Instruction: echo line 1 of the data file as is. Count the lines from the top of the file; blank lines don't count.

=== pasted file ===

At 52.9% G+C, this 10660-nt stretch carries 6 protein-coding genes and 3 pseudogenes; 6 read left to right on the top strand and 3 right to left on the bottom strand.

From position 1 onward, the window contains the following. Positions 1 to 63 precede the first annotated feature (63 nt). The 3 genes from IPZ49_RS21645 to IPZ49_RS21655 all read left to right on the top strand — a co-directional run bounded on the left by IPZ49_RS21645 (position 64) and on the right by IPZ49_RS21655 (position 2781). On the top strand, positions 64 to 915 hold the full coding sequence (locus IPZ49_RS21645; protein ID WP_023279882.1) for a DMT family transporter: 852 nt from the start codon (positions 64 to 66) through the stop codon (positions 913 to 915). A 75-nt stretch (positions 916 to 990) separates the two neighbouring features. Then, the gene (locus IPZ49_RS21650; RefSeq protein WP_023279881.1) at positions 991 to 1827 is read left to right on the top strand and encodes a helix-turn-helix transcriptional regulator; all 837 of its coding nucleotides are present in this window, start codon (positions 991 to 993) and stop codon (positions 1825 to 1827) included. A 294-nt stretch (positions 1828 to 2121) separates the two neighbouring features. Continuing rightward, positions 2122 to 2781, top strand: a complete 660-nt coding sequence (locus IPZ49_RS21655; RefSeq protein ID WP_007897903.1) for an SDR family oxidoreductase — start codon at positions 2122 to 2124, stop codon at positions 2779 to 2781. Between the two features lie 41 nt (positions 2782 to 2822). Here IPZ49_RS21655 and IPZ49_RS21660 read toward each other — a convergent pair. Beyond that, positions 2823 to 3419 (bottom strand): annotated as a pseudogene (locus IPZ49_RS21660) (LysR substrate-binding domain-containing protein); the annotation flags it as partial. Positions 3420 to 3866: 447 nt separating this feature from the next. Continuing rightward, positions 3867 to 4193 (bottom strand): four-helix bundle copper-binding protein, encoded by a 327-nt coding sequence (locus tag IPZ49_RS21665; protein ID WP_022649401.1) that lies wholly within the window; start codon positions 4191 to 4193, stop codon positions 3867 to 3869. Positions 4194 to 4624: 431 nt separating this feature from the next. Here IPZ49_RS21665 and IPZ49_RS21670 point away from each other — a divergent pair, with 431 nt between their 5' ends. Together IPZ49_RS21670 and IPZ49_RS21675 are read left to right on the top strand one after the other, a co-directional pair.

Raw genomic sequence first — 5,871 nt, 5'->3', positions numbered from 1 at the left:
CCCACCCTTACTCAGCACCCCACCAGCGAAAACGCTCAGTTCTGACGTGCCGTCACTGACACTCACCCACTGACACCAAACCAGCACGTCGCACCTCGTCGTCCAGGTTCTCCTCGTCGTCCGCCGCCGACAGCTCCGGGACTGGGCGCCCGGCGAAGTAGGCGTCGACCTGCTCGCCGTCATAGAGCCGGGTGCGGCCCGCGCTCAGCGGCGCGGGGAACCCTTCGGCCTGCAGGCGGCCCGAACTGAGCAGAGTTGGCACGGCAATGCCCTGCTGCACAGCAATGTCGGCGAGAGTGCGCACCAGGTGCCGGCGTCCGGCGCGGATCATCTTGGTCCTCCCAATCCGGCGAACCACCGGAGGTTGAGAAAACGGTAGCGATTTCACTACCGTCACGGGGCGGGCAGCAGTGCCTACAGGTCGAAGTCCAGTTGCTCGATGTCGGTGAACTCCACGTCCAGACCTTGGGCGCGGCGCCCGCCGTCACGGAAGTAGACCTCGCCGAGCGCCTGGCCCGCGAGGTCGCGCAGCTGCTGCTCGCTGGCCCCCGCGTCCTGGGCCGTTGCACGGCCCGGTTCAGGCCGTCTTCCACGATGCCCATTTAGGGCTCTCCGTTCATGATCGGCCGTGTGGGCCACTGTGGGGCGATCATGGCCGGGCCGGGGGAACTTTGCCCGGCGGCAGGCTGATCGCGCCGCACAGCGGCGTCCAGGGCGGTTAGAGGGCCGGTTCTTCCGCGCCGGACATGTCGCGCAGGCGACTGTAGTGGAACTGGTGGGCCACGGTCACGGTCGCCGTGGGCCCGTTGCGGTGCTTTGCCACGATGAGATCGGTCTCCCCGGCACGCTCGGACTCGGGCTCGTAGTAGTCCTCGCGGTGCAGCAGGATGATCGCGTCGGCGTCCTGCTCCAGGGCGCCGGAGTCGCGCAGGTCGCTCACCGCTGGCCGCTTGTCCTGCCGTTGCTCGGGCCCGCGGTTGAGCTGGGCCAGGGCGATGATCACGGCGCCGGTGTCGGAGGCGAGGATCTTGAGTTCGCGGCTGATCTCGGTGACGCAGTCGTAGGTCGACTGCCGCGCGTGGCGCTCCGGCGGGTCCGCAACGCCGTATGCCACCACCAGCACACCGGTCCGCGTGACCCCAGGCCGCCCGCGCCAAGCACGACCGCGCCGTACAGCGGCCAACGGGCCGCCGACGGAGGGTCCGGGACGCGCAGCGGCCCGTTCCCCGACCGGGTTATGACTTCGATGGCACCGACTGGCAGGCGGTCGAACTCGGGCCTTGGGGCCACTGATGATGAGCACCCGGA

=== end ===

At 52.9% G+C, this 10660-nt stretch carries 6 protein-coding genes and 3 pseudogenes; 6 read left to right on the top strand and 3 right to left on the bottom strand.